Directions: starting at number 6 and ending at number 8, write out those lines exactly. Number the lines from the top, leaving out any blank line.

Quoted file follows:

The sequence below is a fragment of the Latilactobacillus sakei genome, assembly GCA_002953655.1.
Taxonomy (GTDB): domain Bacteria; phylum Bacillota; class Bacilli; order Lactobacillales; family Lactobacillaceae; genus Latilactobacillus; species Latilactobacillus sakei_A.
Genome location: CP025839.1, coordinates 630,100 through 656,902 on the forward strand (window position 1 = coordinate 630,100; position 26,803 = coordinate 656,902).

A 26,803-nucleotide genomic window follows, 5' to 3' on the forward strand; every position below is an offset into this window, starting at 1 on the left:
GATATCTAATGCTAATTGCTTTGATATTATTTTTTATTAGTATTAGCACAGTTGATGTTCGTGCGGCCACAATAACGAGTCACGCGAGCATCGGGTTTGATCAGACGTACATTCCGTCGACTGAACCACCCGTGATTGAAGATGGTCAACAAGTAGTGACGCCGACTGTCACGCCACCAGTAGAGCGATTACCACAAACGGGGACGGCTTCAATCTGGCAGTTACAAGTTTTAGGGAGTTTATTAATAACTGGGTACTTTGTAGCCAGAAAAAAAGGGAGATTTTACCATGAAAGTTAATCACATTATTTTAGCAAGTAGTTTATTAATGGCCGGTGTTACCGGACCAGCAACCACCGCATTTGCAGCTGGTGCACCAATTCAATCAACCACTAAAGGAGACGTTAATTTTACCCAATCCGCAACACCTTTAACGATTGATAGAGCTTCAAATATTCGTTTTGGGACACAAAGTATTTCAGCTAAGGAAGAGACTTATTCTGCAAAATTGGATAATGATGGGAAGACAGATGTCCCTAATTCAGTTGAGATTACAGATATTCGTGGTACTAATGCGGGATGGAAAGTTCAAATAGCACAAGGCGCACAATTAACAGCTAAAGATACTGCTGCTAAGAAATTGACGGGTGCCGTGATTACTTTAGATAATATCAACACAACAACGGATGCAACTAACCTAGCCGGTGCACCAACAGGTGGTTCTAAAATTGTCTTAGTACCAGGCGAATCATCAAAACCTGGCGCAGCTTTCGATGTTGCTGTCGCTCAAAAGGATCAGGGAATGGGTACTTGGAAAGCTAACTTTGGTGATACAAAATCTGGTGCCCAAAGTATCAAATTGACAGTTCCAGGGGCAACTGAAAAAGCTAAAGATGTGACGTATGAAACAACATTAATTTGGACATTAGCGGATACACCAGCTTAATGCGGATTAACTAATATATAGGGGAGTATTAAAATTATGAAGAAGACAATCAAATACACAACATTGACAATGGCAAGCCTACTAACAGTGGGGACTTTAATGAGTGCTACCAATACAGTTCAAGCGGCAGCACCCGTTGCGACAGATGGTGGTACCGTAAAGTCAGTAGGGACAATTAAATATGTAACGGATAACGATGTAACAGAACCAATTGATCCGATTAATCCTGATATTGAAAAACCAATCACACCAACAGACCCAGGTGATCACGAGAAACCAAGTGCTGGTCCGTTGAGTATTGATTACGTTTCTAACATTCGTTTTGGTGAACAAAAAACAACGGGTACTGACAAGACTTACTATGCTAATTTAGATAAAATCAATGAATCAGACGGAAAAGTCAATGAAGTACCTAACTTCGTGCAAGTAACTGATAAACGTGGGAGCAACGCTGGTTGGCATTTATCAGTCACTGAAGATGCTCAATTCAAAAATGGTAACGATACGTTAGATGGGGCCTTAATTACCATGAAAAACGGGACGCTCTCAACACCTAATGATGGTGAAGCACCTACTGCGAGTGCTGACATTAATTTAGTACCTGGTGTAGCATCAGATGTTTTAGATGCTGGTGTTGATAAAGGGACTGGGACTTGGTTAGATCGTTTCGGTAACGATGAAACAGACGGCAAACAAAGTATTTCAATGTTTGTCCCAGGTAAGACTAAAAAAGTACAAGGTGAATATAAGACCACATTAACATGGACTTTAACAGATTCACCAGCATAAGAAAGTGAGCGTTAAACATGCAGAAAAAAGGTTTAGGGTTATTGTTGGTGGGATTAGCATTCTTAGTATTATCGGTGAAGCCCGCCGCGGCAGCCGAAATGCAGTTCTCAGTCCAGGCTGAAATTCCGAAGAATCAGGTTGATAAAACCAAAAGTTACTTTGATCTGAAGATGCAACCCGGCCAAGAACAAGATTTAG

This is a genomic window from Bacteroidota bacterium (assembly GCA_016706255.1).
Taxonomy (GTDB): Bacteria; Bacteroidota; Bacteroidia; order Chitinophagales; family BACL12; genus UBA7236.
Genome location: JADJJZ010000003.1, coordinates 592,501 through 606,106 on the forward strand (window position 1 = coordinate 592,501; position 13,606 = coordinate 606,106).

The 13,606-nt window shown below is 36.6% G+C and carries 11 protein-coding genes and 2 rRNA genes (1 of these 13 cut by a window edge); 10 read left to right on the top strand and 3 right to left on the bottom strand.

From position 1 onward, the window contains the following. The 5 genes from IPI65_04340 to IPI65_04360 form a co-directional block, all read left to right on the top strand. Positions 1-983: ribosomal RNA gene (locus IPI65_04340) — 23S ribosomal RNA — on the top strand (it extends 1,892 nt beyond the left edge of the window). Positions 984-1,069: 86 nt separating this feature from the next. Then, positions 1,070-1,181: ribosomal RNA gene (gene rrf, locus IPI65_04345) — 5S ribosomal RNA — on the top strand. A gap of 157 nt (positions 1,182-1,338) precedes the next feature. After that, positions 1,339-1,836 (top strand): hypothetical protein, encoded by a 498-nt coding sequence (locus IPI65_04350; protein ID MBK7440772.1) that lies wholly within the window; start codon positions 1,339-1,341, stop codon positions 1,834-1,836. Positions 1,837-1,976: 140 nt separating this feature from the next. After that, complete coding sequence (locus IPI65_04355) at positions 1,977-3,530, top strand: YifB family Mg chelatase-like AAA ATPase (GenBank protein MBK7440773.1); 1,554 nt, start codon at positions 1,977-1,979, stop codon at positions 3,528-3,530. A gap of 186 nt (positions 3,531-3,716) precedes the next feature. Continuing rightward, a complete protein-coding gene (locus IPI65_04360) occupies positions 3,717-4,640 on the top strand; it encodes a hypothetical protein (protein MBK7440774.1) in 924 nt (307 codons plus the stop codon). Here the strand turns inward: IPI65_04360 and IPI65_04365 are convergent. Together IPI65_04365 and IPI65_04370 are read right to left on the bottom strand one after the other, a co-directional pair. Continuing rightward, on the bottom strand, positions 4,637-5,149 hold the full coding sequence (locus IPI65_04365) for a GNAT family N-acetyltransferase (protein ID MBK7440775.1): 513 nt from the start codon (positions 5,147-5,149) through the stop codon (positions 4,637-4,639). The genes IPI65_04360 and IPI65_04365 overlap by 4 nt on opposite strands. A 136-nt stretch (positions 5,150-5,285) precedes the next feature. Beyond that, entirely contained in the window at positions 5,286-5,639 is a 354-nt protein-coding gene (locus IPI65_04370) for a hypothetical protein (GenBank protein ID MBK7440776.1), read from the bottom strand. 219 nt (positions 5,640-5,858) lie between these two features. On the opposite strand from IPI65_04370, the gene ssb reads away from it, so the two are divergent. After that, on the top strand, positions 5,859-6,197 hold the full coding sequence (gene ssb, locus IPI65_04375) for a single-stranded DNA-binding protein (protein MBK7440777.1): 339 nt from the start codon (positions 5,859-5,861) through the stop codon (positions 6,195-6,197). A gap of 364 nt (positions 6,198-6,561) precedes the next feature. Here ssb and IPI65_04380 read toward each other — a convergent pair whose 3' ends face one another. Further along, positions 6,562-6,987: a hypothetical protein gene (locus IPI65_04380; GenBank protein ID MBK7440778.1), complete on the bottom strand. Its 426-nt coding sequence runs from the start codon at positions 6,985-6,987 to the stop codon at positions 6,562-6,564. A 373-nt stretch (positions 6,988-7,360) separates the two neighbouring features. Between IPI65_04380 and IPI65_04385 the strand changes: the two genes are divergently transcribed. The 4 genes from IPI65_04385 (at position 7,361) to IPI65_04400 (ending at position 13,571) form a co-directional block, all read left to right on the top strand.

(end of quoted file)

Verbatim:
This is a genomic window from Bacteroidota bacterium (assembly GCA_016706255.1).
Taxonomy (GTDB): Bacteria; Bacteroidota; Bacteroidia; order Chitinophagales; family BACL12; genus UBA7236.
Genome location: JADJJZ010000003.1, coordinates 592,501 through 606,106 on the forward strand (window position 1 = coordinate 592,501; position 13,606 = coordinate 606,106).